Conventional frequency combs are remarkable devices that were part of the 2005 Nobel prize in physics . At the heart of these devices is a special mode-locked laser that creates a large number of very evenly spaced frequencies. Through a technique called "self referencing" these frequencies can be stabilized and located absolutely in frequency [2-4]. One application of these devices is to frequency metrology where the comb of frequencies acts as an optical ruler. Another application relies upon the phase coherence of the optical lines and is called Optical Frequency Division and is the basis for a new clock technology called "optical clocks" [5,6] and for generation of microwaves with unprecedented stability . Frequency microcombs or Kerr combs provide an alternative apprach to generate combs of frequencies using the Kerr nonlinearity in high-Q optical resonators .
The process of Kerr-comb formation in a resonator is animated in figure 1. As described in the section on Nonlinear Resonators, the combination of high Q and small size means that nonlinear optical phenomena can be generated at very low coupled power levels to a resonator. In this case, a certain power level input to the resonator causes parametric oscillation, an effect reported by our group and the Maleki group in 2004 [9,10]. In effect, two new frequencies (one higher and one lower) are created from a single input frequency (called the pump). After these new frequencies of light appear in the resonator, they will interact with the original pump light and among themselves through nondegenerate four-wave mixing to create even more optical frequencies. This cascade of frequencies forms a Kerr comb or microcomb [8,11], essentially the equivalent of the special mode-locked laser used in a conventional frequency comb. There is presently intense focus directed to demonstrate "self-referencing" of these microcombs. As noted above, self-referencing is a critical step for their practical application as it allows the comb lines to be locked in frequency space in an absolute sense. Because the physics of microcombs differs from standard frequency combs, there are interesting challenges along the way to achieving this result. We are systematically tackling these challenges using UHQ wedge resonators . These resonators provide several important advances for control of comb formation and also for realization of comb repetition frequencies that can be directly interfaced to electronics.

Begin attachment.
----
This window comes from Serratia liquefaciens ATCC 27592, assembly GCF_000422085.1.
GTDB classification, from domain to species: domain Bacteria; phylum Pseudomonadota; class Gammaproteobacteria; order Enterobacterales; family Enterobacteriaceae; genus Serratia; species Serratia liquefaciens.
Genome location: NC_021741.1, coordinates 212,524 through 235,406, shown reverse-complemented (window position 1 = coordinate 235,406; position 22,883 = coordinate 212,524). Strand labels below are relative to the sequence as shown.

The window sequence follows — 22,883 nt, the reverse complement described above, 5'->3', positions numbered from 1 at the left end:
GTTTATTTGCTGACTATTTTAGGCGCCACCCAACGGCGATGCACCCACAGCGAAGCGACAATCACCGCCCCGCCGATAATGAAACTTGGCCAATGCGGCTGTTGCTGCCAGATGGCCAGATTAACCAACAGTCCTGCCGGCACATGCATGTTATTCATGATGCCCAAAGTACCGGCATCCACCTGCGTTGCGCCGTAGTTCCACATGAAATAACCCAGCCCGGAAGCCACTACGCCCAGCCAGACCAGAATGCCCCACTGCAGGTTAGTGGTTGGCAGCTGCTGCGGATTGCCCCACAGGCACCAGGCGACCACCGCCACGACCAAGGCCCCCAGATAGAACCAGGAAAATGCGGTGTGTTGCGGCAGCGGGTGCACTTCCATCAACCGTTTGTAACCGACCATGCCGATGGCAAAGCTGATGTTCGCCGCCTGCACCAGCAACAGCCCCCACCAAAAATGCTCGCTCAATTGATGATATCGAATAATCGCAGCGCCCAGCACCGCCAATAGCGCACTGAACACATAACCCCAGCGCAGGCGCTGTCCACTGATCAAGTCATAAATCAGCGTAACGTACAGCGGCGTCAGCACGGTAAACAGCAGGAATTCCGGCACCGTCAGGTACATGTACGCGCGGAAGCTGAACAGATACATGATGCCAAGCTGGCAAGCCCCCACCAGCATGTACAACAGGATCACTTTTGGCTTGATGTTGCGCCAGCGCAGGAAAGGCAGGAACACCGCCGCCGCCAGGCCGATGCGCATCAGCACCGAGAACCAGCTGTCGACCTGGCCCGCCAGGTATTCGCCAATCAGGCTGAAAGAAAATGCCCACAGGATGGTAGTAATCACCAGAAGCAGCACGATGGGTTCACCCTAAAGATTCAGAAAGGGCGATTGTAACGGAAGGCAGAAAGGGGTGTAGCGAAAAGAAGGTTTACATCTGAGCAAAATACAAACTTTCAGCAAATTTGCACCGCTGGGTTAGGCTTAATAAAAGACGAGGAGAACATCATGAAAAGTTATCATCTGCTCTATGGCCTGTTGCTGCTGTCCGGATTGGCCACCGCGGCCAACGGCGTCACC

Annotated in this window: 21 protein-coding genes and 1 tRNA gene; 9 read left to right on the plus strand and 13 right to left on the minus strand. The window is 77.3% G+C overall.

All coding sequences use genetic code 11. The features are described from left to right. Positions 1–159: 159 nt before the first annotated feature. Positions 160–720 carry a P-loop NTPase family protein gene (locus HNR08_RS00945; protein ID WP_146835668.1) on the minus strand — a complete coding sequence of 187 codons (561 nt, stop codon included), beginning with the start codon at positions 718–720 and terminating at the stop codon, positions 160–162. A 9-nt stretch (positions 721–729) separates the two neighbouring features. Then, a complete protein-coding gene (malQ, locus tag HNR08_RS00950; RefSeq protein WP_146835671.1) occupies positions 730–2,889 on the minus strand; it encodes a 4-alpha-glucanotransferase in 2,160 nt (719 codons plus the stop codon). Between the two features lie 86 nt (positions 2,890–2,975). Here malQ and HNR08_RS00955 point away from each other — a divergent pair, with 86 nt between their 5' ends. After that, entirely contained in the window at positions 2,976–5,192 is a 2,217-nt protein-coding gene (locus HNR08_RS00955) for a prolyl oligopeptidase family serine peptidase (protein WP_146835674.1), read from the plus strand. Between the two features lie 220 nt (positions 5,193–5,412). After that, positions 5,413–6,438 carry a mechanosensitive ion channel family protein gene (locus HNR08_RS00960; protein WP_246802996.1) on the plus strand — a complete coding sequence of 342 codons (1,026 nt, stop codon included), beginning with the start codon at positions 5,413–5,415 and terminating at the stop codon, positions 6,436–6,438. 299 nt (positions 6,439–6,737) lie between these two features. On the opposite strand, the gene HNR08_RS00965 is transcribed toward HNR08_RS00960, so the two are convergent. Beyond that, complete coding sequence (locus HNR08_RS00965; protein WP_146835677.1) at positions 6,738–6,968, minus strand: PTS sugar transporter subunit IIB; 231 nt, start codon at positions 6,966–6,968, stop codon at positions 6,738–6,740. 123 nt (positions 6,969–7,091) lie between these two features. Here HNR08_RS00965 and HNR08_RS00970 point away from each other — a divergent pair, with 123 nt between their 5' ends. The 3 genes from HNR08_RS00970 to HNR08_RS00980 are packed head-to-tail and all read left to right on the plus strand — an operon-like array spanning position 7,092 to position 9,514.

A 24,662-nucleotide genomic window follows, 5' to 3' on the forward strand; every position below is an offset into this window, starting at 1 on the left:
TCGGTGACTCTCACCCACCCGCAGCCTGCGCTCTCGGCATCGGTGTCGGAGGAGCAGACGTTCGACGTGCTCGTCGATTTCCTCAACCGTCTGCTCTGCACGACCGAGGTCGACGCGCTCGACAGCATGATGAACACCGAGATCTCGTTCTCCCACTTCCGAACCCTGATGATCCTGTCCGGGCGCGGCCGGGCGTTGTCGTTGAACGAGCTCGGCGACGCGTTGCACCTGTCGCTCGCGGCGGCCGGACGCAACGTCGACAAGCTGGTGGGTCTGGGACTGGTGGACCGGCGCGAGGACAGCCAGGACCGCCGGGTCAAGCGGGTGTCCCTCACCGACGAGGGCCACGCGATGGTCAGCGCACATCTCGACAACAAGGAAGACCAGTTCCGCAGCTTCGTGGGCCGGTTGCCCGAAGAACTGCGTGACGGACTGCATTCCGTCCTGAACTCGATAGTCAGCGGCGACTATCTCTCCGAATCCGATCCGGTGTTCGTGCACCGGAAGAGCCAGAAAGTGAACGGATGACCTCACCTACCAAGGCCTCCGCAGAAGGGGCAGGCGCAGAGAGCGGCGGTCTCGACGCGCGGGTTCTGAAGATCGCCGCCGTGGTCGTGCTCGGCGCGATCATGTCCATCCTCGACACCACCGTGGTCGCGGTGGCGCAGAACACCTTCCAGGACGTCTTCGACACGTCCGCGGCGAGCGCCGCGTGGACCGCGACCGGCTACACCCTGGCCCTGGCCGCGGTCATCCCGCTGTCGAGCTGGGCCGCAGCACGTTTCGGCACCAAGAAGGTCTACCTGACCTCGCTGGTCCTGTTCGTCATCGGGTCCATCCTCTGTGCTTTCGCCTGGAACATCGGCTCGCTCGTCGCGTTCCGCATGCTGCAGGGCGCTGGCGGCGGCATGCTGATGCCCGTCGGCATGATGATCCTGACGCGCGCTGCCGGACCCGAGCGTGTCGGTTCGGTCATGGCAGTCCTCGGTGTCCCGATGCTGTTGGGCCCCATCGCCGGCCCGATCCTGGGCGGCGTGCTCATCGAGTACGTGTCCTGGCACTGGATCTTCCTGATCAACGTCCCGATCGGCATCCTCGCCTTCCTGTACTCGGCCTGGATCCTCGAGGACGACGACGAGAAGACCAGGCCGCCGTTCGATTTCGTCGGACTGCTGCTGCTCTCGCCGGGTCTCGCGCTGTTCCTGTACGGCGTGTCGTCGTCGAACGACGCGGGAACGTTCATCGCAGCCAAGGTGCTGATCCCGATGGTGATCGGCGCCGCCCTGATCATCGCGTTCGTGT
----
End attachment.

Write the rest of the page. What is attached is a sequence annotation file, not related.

Figure 2 shows the threshold of parametric oscillation in a UHQ disk resonator at a pump power of 2.3 mW. This represents the onset of comb formation. With increased pump power to 7.5 mW, non-degenerate four-wave mixing (FWM) occurs (see Figure 3) and the comb "fills-in" with new frequencies and grows. Ultimately, with further increased pumping the comb continues to grow in width spectrally and fills-in until resonator dispersion begins to constrain its growth.
The comb spectrum in figure 4 results by continuing to increase pumping power to a level of 200 mW. The comb of frequencies shown contains over 2000 comb lines separated by about 22 GHz. Besides achieving wider comb spans (to levels exceeding an octave of optical frequency) an important challenge to frequency microcombs is an inherent instability in the way the comb grows. These two features (width and stabliity) must be addressed if microcombs are to achieve their full potential.
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